Prediction of Troposphere Wet Delay

Document Type

Journal Article


Faculty of Computing, Health and Science


School of Engineering




El-Mowafy, A., & Lo, J. S. (2011). Prediction of troposphere wet delay. Journal of Applied Geodesy, 5(3-4), 163-173. Available here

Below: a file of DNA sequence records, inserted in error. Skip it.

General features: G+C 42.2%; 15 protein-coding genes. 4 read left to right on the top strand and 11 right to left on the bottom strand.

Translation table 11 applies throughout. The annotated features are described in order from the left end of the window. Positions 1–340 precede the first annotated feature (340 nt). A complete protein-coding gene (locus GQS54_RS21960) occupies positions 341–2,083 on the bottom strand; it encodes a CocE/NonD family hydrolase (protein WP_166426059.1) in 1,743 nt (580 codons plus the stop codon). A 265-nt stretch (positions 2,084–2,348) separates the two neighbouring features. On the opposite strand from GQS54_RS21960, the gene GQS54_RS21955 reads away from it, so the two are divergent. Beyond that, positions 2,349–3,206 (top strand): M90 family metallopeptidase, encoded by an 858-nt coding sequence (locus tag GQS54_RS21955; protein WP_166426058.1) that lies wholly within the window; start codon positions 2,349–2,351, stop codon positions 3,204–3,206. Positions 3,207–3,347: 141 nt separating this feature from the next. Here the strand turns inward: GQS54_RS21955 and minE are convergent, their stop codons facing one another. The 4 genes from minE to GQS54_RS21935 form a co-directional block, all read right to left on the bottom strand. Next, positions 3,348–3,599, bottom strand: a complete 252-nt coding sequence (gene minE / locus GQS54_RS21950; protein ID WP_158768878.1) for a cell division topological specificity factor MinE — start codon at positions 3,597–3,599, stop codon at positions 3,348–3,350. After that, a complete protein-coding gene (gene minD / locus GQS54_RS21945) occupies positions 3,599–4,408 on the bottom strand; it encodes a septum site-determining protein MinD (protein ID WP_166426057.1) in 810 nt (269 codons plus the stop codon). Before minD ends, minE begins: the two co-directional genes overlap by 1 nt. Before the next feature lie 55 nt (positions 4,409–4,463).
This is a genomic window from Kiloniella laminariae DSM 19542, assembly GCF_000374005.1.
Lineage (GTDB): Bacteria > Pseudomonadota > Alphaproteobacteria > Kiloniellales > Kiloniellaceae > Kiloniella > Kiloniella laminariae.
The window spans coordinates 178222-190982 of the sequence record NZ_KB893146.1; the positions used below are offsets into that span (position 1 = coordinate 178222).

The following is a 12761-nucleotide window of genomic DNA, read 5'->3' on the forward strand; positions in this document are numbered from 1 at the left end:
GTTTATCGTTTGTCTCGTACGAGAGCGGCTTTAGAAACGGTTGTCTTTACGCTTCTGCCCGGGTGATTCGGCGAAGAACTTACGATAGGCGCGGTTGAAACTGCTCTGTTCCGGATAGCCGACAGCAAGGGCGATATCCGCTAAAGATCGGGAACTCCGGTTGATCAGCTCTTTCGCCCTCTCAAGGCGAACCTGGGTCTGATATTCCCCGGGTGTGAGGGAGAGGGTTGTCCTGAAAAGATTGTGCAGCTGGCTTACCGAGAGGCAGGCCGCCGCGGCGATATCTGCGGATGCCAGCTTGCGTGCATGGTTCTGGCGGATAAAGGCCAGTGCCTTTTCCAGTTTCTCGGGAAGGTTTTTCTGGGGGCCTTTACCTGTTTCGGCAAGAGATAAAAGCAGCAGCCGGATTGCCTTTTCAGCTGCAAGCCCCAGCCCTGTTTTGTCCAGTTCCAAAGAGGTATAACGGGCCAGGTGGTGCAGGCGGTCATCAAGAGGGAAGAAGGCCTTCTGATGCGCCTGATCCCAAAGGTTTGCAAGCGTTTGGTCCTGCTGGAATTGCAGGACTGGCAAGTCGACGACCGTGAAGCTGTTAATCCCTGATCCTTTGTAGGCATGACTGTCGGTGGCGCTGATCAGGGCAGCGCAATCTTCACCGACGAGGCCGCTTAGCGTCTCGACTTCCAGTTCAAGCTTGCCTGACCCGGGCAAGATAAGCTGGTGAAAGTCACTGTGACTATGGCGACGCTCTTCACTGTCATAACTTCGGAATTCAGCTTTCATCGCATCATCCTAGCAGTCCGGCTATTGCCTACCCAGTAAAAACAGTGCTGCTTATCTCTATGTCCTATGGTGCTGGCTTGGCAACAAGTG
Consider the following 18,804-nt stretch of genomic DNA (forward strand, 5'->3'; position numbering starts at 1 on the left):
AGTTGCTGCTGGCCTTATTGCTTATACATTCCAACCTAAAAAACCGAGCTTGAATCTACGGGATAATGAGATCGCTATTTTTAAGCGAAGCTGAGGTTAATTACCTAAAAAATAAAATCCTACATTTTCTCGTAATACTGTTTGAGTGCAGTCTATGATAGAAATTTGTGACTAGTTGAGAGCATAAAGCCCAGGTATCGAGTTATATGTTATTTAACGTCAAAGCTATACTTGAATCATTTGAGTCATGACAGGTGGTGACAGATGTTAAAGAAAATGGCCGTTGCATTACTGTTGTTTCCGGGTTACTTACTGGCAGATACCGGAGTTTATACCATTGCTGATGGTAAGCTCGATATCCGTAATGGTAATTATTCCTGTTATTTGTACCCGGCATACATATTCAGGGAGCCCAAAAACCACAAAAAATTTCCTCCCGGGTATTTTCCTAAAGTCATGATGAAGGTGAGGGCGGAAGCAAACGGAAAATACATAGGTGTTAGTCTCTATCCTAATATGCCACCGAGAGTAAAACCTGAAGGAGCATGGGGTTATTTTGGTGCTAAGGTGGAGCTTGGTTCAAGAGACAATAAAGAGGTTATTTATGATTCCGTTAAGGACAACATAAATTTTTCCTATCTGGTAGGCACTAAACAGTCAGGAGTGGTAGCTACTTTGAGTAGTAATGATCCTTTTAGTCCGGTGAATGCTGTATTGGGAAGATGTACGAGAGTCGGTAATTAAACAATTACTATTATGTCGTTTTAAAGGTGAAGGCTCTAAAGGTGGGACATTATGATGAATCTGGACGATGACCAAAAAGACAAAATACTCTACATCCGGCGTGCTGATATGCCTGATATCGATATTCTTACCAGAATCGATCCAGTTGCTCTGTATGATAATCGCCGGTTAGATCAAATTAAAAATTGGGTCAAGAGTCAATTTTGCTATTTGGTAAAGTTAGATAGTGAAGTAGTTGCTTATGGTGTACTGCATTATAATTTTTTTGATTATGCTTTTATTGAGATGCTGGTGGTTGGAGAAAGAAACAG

The wet delay is one of the most difficult sources of error to quantify in global navigation satellite systems (GNSS) due to its spatial and temporal variability. However, its estimation is vital in some applications, such as in Precise Point Positioning (PPP), network real-time kinematic and weather forecast. Such estimation is usually carried out for its projected component along the zenith, defined as the zenith wet delay (ZWD). Prediction of the ZWD is important if there is a break in its estimation, and in providing initial values for future processing. In this paper, prediction modeling for the ZWD is investigated. An autocorrelation study was first performed on ZWD data over three different days at the international GNSS service station ONSALA to provide an insight into the temporal correlations among ZWDs. The choice of this station was based on the availability of reliable ZWD data measured by water vapor radiometers, which provide a reference for assessment of the accuracy of predicted values. Results have shown that successive ZWD estimates are significantly correlated for up to 1.7 hours. Different trend and smoothing prediction models were then investigated. Since prediction of ZWD requires continuous data sequence, interpolation methods of possible missing ZWD values are discussed. The use of linear interpolation or a cubic Hermite polynomial was found to be sufficient for interpolation of ZWD. Test results of prediction models show that the single-exponential smoothing model was the best performer where ZWD estimates were forecasted with a root mean square error of less than 1 cm for up to two hours.



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